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Summary of news reports for Canada on the 50th day of starting the National Invincibility Programme
by Global Good News staff writer
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22 August 2006
Signs of Canada rising to invincibility, through the assembly of experts trained in the science and art of creating coherence through Maharishi's Technologies of Consciousness, are seen in reports from the press.
18 August 2006
Bloomberg reported: Canada's stocks gained a fourth straight week
The S/TSX has gained 0.8 per cent since 11 August, the longest weekly winning streak since January.
The Ottawa Citizen reported: Star-struck scientists solve interstellar mystery
Another mystery of the universe is close to being solved, thanks to a team of astrophysicists led by a University of British Columbia astronomer. Harvey Richer and his colleagues from Canada, the United States, and Australia have uncovered for the first time 'hard evidence' of when the first stars formed—roughly 12 billion years ago, or about 1.5 billion years after the universe began. They did it by identifying and photographing the faintest stars ever seen by a human being.... Details are published in the latest edition of Science magazine....
The Globe and Mail reported: Canada's Cape Canaveral
PlanetSpace, a consortium of international companies and stakeholders, have announced a 'team agreement' with the province of Nova Scotia and are in talks with the Canadian Space Agency that would see Cape Breton become the launching site for Canada's first commercial manned space programme. 'It's an extraordinary view, you're weightless for 4 1/2 minutes, you see the Earth from the same view that the shuttle astronauts do....' said Geoff Sheerin, the Ontario-based CEO of PlanetSpace. PlanetSpace's chairman, Chirinjeev Kathuria said that there are plenty of people interested in taking the trip.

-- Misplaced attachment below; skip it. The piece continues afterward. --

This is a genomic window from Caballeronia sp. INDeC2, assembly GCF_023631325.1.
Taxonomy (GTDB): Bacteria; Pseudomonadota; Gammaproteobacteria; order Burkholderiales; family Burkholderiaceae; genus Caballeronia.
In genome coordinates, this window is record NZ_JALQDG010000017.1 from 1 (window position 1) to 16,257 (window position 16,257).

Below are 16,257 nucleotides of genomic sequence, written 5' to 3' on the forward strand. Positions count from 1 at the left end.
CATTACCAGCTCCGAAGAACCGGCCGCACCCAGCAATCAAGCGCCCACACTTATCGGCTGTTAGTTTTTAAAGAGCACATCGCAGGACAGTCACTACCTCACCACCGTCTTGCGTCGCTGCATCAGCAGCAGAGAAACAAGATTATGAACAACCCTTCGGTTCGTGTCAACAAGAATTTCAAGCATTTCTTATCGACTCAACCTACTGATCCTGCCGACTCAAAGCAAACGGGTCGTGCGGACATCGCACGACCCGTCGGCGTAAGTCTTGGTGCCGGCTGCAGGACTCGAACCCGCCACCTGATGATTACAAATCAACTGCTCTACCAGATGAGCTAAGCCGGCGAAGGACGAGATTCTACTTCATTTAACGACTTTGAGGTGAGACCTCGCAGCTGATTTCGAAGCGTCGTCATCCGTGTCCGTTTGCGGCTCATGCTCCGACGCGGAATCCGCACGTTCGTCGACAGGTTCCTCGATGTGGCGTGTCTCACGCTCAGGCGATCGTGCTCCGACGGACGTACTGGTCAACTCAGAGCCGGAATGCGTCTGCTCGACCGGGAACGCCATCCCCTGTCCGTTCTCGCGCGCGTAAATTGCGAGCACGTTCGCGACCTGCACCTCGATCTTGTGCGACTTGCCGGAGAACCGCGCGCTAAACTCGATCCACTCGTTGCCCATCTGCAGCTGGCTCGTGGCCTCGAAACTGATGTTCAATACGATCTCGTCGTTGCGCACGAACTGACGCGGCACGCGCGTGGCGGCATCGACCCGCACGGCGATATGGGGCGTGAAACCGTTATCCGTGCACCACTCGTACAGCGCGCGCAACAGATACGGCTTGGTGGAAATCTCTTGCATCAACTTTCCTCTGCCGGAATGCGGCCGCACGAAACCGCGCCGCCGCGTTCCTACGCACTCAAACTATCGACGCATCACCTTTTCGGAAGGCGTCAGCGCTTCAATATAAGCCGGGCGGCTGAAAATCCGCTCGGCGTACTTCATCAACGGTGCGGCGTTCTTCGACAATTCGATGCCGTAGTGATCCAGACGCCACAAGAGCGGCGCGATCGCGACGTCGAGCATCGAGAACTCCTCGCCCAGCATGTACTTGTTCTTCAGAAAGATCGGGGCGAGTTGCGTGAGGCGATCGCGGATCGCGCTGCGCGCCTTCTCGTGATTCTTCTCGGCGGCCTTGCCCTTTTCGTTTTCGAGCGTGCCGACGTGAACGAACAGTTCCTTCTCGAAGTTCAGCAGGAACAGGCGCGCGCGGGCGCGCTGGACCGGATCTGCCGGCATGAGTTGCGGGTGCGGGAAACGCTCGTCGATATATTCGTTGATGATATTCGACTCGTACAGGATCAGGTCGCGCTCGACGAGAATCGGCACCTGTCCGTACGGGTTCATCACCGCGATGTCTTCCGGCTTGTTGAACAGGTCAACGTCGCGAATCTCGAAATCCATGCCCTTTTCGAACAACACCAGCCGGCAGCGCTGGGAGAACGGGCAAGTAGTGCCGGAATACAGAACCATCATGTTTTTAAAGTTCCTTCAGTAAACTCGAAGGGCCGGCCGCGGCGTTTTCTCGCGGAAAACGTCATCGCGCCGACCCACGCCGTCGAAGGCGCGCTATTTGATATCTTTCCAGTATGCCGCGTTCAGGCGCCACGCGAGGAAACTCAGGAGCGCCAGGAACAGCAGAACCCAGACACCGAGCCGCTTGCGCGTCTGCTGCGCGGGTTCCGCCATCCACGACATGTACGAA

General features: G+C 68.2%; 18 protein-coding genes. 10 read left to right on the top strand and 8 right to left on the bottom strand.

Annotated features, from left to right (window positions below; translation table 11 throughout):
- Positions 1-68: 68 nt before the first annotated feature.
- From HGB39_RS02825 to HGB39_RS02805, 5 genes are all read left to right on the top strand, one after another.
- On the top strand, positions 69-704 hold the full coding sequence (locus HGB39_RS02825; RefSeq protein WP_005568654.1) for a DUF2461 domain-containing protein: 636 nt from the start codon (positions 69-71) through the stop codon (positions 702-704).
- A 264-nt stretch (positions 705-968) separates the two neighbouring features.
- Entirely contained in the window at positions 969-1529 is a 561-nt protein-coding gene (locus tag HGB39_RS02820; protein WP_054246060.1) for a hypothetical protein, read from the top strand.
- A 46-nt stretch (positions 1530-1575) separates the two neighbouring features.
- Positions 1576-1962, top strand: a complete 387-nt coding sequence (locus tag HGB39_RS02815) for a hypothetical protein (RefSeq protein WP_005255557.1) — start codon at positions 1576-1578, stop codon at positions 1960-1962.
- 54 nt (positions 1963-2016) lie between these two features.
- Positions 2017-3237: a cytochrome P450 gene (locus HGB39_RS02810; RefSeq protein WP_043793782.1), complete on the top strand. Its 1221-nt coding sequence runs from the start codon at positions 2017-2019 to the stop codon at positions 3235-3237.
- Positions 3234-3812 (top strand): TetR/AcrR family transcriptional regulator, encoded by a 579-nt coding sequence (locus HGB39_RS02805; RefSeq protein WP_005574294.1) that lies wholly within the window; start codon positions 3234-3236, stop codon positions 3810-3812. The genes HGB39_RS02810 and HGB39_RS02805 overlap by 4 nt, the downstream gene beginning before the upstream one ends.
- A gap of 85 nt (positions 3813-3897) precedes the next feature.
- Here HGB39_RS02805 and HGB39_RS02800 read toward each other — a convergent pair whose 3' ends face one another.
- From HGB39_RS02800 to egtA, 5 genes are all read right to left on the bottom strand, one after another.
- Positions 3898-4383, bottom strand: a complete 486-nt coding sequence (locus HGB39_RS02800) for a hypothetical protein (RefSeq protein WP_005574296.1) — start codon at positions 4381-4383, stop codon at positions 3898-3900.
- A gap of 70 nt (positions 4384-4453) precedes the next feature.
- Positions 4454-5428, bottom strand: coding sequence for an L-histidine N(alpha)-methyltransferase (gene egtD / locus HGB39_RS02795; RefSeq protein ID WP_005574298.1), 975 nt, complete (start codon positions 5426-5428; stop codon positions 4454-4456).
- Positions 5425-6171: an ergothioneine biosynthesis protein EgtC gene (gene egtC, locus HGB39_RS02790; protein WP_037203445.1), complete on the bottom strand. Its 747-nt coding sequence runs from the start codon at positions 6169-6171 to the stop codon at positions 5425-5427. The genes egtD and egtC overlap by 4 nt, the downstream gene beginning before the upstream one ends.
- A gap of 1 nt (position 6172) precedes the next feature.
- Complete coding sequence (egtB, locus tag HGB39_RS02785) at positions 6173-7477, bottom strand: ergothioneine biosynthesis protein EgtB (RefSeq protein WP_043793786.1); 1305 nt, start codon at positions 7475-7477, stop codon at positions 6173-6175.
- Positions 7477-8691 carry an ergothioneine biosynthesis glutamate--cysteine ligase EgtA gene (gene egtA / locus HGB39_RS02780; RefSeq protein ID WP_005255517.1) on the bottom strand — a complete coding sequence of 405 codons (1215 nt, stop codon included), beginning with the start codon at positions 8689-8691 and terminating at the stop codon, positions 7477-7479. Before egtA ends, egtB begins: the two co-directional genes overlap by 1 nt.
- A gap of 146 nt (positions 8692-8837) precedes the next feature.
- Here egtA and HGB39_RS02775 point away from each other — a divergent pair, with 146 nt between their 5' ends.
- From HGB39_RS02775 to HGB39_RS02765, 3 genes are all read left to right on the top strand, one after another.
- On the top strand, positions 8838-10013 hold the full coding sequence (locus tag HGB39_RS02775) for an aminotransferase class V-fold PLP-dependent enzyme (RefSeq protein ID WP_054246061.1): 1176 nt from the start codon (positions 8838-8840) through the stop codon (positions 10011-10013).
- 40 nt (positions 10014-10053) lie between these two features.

19 August 2006
CanWest News Service reported: New technique promises to make oilsands extraction much greener
A new way of extracting oil from the ground has the potential to turn the oilsands into a recycling depot for clean water. Researchers at Queen's University in Kingston, Ont. have discovered what they describe as an environmentally friendly and inexpensive way to separate water from crude oil once the mixture has been extracted from the sands. 'Your water can go through a bit more purification and be tossed in the river,' said Philip Jessop, a chemistry professor whose findings were printed Friday in the international journal Science.
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